Donovan Fourie: I feel sorry for Jorge Lorenzo and here’s why


Jorge Lorenzo feel sorry setup Donova Fourie the bike show

Story: Donovan Fourie
Jorge Lorenzo has been getting a lot of flack recently after his sixth abysmal showing since he moved to the Repsol Honda MotoGP team at the beginning of this year. At Mugello, he finished in 13th place, some 20 seconds behind winner Danilo Petrucci, a similar result to what he has achieved all year with no big improvements.

To make matters worse, his teammate, Marc Marquez, has won three of the six races so far and is leading the championship with 115 points. Lorenzo, on the other hand, is sitting in 14th in the championship with a miserable 19 points.

There are various theories around social media and other couch pundits about why Lorenzo is unable to succeed on the Honda where Marquez can, and most of them seem to be down to the Honda being difficult to ride, and able to be mastered only by Marquez’s genius. Lorenzo, on the other hand, doesn’t have the Marquez brilliance, and therefore is failing on this flawed machine.

That’s what is being written, especially by people with ant graphics on their clothing and red flags, but I fear that this could be a little unfair on Lorenzo.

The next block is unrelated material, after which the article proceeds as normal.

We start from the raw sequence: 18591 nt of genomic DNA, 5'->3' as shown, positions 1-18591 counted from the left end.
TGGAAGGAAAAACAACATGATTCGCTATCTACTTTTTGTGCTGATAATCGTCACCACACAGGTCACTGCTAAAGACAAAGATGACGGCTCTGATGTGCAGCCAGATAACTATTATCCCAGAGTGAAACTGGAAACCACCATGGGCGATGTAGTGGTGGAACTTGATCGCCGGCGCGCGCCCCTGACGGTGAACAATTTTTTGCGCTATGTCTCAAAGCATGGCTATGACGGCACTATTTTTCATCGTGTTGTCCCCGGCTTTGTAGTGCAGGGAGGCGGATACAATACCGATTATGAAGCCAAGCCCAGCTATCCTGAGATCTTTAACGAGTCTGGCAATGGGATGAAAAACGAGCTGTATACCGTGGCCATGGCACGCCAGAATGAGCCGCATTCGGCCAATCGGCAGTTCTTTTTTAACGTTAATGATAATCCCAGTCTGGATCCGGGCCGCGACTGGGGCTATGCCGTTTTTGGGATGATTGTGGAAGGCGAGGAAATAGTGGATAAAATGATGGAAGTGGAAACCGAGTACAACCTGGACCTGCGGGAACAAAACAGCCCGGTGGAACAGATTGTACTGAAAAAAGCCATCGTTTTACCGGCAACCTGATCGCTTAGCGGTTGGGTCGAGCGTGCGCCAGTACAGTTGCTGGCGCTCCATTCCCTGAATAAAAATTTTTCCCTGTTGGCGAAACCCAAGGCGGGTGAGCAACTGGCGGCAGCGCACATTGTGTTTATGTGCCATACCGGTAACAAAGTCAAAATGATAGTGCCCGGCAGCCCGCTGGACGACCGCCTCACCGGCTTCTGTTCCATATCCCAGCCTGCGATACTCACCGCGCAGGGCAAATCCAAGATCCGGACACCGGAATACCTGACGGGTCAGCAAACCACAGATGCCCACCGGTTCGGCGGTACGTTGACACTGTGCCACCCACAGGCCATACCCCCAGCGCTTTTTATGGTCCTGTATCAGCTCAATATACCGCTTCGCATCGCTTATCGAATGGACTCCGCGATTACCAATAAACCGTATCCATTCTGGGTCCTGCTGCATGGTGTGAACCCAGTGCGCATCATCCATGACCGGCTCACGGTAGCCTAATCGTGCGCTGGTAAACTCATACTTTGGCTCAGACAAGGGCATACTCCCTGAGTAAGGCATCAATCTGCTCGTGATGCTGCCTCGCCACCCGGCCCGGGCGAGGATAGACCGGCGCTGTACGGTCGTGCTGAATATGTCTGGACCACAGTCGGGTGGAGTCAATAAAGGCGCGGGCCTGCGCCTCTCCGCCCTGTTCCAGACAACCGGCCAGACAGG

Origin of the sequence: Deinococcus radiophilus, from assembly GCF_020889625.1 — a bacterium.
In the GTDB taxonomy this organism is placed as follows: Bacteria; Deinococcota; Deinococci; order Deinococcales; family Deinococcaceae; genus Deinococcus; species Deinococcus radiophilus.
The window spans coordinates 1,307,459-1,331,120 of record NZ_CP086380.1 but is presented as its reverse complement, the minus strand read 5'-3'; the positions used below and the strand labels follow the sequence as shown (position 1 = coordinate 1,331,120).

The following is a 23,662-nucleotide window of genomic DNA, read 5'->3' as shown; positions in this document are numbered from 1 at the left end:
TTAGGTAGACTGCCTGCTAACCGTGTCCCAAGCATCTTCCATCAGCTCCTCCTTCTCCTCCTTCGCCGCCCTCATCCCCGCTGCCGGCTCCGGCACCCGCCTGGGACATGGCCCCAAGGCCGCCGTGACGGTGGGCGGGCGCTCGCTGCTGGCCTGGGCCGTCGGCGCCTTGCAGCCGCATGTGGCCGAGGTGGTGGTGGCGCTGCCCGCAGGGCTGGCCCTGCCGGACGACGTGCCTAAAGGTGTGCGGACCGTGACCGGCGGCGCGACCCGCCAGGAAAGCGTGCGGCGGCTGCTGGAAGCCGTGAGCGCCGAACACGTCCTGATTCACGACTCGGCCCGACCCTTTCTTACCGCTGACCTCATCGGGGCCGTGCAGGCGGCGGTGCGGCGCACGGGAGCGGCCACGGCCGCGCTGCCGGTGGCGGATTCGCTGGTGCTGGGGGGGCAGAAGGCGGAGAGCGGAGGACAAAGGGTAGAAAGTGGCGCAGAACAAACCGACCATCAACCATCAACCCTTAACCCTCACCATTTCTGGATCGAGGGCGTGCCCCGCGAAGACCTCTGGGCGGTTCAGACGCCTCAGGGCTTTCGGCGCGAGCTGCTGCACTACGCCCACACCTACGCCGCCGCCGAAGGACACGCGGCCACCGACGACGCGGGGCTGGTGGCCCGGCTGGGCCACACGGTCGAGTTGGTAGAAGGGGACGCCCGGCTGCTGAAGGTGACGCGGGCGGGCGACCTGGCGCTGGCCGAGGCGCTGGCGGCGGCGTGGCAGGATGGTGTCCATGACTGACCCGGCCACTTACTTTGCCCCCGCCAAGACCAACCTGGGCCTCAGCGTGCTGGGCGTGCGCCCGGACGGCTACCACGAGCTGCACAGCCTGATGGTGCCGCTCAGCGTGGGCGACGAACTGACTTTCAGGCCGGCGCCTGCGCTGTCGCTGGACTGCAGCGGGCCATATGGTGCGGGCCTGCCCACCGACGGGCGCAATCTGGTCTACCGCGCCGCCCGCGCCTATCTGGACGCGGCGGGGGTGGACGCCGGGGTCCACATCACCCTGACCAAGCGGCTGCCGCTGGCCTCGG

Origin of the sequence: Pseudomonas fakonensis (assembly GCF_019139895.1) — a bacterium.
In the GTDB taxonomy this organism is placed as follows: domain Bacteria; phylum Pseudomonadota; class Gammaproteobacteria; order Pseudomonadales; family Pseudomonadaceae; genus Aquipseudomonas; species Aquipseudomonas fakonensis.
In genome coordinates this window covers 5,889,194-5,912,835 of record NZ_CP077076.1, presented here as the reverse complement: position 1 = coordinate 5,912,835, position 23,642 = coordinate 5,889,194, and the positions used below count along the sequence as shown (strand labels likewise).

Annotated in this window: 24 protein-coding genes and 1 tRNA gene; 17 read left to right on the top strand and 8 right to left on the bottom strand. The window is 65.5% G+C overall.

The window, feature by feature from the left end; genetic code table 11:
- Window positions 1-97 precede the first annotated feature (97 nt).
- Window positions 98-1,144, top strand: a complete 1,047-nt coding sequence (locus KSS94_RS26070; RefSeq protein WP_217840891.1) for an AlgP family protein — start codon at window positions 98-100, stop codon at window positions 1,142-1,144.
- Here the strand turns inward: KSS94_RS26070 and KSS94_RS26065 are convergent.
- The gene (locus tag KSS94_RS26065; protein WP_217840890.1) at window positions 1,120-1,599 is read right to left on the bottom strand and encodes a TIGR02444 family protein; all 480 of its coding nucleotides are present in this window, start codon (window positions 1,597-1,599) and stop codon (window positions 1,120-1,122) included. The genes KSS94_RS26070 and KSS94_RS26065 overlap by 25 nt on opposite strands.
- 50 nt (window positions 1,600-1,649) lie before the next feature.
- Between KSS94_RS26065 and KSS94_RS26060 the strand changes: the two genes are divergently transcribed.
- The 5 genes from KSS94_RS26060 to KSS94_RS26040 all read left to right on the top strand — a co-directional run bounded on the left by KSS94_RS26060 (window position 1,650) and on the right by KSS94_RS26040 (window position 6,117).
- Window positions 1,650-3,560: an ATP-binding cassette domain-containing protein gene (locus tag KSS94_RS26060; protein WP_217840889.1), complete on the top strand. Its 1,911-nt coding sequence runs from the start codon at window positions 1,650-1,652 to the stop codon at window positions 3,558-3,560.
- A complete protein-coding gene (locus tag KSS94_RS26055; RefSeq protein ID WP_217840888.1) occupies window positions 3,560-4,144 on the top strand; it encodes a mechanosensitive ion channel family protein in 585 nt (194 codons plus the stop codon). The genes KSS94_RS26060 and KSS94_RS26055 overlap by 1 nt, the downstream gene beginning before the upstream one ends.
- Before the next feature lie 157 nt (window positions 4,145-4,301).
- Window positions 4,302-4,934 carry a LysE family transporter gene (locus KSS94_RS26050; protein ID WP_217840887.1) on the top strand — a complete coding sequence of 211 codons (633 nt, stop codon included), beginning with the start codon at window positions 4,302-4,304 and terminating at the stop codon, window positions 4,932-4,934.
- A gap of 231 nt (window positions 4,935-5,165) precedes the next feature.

Yes, Marquez is good. Yes, he has done things no one else has done. However, I’m not convinced that it’s the bike that’s bad and it’s solely his genius that is overcoming it. People tend to believe that if one rider can win on a bike then that bike must be good or, on the other hand, if only one rider can win on a bike, then the bike is terrible and that rider is brilliant. Very often this is true, but not always.

Jorge Lorenzo feel sorry setup Donova Fourie the bike show Marc Marquez

In 2004, which for millennials was a little after dinosaurs roamed the earth, I was riding in the South African National Superbike Championship aboard a Suzuki GSXR1000. I was not bad – yeah, I never challenged for a win, and I never stood on the podium, but I could nab the occasional top ten and I was a regular points finisher, which is more than 99.999% of riders can say. At least, that’s what I tell myself every night before I go to sleep.